Retail concepts

National Geographic Store

One of my most exhilarating discoveries during LFW was not a fashion discovery at all but a travel shop. The National Geographic Store in Regent Street has been open since November and I have probably been past it countless times but this time I actually ventured inside. Talk about ‘exciting retail experience’, I think all those tired, run-of-the-mill high street chains could do well to pay a visit. The store is laid out like a ‘museum of adventure’ where every item is for sale. As my favourite part of any museum is the shop, you can imagine how much I love this museum-slash-shop approach. Everything is beautifully executed and merchandise – think any Ralph Lauren store – with fantastic attention to detail. I loved all the furniture and the stairwell of framed photos and can personally vouch for the chocolate cake in the slow-food cafe. The only NQT (Not Quite There) element for me is the clothing. There is a range of travel clothes that could be so much better with a few tweaks in the design and quality. The idea is good – classic travel-friendly clothes for men and women – but the design at the moment is more Hawkshead than Hermes. That said, the mens shoes are really yummy and there is a range of luxury branded stationery (personal organisers etc) just crying out for aspirational types like me to snap them up. I didn’t even make it to the basement but apparently it has a product-testing chamber where you can experience extreme temperatures and generally enjoy the National Geographic experience.

For more information, this blog post is pretty comprehensive.

Roberto’s ‘up yours’ to the recession

Politically correct or no, I’m loving all the latest reports of credit crunch defying antics. From Balmain’s now infamous sell-out £1000 jeans to Christian Louboutin’s Lesage-embroidered tart’s shoes… it means I can live vicariously through those who aren’t suffering as much as me. Personally, I’m still trying to spend a wee bit to keep the economy afloat. What I do is on the days that I’m working from home I have Heinz tomato soup (not the organic one though – too expensive) or beans on toast for lunch, so the tenner-a-day lunch budget saved goes on a Wagamama/Busaba/Harvey Nicks lunch on the days I’m out and about. (Back in the days when I had an office job I was laughed at for my lavish takeaway lunches but I’m sorry, I don’t do sandwiches – too depressing – plus I need a hot meal and lunchtime is the highlight of my day!)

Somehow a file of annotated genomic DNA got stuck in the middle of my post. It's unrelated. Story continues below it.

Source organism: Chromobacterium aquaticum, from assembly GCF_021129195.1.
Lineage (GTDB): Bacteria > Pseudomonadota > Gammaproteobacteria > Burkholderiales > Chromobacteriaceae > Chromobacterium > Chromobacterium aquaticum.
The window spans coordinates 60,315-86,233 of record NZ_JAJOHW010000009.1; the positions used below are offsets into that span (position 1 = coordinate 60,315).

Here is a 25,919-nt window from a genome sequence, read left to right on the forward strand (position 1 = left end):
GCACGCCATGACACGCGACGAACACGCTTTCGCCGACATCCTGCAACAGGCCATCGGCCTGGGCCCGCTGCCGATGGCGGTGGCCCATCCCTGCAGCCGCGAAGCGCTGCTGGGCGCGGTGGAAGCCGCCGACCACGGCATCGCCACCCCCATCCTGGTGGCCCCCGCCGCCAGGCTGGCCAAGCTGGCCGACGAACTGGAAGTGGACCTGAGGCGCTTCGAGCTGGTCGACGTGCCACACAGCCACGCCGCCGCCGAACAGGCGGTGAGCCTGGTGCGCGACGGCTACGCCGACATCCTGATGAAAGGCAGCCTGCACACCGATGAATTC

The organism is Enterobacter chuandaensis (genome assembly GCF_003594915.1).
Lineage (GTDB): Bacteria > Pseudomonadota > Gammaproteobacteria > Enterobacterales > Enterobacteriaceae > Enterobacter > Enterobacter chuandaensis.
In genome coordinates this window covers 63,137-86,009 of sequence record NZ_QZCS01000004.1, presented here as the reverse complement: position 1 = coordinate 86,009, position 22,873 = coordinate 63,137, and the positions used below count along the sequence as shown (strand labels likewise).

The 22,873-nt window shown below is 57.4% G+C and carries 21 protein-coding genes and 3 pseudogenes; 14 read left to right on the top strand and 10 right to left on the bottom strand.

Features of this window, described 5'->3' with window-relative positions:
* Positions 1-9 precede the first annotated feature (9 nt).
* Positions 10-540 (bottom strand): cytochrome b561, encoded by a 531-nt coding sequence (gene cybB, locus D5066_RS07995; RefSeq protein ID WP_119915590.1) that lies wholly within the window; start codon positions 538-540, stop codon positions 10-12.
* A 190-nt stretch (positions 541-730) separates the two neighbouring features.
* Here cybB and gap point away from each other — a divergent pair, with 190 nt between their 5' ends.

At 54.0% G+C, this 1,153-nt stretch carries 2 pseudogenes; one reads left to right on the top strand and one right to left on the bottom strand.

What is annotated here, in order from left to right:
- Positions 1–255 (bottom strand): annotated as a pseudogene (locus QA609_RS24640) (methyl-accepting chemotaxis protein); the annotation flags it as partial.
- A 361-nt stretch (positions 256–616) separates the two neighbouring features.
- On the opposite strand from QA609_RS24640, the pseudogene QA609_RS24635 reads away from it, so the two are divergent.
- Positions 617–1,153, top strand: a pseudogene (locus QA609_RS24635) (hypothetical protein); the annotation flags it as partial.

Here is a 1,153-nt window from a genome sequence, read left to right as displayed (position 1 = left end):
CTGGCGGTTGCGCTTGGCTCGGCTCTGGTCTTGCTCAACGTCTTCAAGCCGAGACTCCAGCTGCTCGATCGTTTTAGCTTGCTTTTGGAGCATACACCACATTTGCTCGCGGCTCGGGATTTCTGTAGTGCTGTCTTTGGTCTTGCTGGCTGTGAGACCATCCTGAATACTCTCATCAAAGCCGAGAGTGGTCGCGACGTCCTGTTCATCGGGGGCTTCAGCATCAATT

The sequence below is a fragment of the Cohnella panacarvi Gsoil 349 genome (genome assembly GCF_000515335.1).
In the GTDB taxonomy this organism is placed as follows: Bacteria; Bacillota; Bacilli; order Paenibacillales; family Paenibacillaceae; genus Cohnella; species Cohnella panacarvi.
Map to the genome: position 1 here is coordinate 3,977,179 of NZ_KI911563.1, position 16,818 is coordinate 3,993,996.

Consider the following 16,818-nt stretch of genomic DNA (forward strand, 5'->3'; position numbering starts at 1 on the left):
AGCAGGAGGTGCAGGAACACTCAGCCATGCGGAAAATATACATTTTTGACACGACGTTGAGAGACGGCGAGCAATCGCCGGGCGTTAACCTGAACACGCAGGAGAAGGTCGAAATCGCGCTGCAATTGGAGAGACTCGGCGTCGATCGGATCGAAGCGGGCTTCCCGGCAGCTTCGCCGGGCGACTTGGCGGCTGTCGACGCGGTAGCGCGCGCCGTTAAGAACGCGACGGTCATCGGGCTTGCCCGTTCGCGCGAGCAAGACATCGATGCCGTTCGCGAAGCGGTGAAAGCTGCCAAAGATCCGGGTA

Anyway I digress. Roberto Cavalli has collaborated with Mastercard on a super-swanky credit card. Here’s the blurb:
‘Created for those who thrive upon excellence, elegance and quality, “The Cavalli Card” promises cardholders a host of premium benefits – each specifically tailored to their needs and lifestyle. Dedicated VIP services at every Cavalli boutique across the world; access to special sales, both in Cavalli retail outlets and online; exclusive invitations to prestigious events, fashion shows and trunk shows: these are just some of the many “deluxe” services offered to the carholders.’

Sigh. See anything wrong with this picture? My problem isn’t the at-odds-with-the-times flashiness but with the brand itself. I’d love all those benefits, just not with Cavalli. However if Acne, APC, Margaret Howell or Chloe decided to do the same, I’d sign up straight away.

Pop-up shop alert!

Recessions stink but if there’s one small redeeming factor it’s the Dunkirk spirit that seems to be bringing out the creative mojo in everyone. I’m loving the idea of ‘Rag and Bow’ a pop-up vintage shop that will be in situ at 47 Lambs Conduit Street, WC1 for two weeks only! Resourceful recessionista, Hazel Holtham is the brains behind the business. Hazel usually brings her vintage fairs straight to customers’ living rooms (with free champagne and retro Ipod tunes thrown in) but from 16th- 27th February you’ll be able to browse her wares while chomping on a bespoke cupcake or two.